This is an awkward point for a company like Apple that relies entirely on mobile processors because the desktop chips are clocking almost 50% higher at the same price point. Not only that, but the Intel roadmap shows the next chips on deck are low cost dual core ones so even next spring there will be no mobile chip in the same ball park as the desktop chips.

With a gap like that you'd think Apple would be doing something about it and they are. They're trying to convince the world that nobody needs performance, that being "green" is all that matters now. Well I replaced one of the most power hungry Macs ever made with the model that uses the least electricity and couldn't see any difference on my electric bill. Being green isn't saving me any significant amount of money so I'm back to wishing I had a big tower I could fill with hard drives. Too bad everyone except Apple makes one I could afford.

I'm not going to engage the bulk of your argument (I don't even necessarily disagree), but I would like to point out that "being green" has to do with the cumulative impact of a great many users, and not you personally shaving a few cents off your power bill.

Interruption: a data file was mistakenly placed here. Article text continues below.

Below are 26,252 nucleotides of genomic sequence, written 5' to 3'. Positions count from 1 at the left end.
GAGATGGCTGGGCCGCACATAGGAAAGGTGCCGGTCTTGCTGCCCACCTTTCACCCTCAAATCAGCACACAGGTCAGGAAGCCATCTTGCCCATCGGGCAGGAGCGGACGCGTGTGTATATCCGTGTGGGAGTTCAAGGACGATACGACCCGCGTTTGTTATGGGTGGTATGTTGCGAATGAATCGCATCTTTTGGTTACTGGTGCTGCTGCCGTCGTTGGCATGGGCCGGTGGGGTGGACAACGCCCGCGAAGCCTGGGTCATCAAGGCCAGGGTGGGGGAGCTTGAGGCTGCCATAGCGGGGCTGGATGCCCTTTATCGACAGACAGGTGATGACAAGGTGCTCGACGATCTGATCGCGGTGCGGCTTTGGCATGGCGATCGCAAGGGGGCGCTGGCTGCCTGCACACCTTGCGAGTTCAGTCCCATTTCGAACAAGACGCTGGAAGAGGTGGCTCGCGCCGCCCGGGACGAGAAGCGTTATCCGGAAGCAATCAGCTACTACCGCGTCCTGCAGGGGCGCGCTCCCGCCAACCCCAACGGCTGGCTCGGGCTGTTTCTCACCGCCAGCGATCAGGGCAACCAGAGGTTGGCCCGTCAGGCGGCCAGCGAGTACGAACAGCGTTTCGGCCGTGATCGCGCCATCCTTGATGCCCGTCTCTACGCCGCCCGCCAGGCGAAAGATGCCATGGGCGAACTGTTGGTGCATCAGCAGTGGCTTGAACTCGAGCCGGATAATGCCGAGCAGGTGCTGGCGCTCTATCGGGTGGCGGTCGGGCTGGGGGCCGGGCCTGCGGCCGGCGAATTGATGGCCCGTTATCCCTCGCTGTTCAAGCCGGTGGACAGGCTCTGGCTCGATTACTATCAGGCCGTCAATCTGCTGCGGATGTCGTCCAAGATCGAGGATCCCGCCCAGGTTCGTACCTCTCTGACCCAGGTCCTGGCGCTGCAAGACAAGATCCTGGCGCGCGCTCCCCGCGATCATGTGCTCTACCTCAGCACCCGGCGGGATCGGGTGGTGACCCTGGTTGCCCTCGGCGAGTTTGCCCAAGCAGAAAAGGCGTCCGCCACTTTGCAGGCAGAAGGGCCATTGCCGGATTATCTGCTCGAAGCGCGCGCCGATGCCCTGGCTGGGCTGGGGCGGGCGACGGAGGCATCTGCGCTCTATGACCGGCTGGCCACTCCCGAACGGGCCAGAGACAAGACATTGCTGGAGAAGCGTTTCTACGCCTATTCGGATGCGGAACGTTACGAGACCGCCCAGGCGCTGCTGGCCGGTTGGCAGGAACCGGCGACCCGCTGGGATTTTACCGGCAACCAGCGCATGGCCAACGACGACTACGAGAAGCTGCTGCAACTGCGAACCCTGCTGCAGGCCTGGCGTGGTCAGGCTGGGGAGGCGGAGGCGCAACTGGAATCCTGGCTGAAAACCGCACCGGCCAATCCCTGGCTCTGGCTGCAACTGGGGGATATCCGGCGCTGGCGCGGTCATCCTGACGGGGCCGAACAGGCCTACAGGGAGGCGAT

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post #76 of 83
Quote:
Originally Posted by cdyates View Post

Just got one of Dell's promo emails, went to the site to check it out and build one for price comparison. They just added core i7 to their laptop offerings. Studio XPS 16, 4 gig ram, WLED 1080p screen, discreet radeon 4670 1 Gig starting at 1299.00. I'd say that's VERY WELL under 2k. It's damn hard to justify a macbook pro at twice the price for a laptop that will be obsolete in 3 years or so.

I agree. The laptop market's becoming increasingly competitive, with more and more people buying notebooks instead of desktops. Apple's going to be hard-pressed to add something more powerful to their mobile line-up, to offer their "Pro" market... like the above product, and at a price closer to par (though I don't mind paying a little "Apple tax" for a stylish form factor). I think a mid-range i7 Clarksfield and a faster discrete gpu are the way to go.
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post #77 of 83
Quote:
Originally Posted by CdnBook View Post

I agree. The laptop market's becoming increasingly competitive, with more and more people buying notebooks instead of desktops. Apple's going to be hard-pressed to add something more powerful to their mobile line-up, to offer their "Pro" market... like the above product, and at a price closer to par (though I don't mind paying a little "Apple tax" for a stylish form factor). I think a mid-range i7 Clarksfield and a faster discrete gpu are the way to go.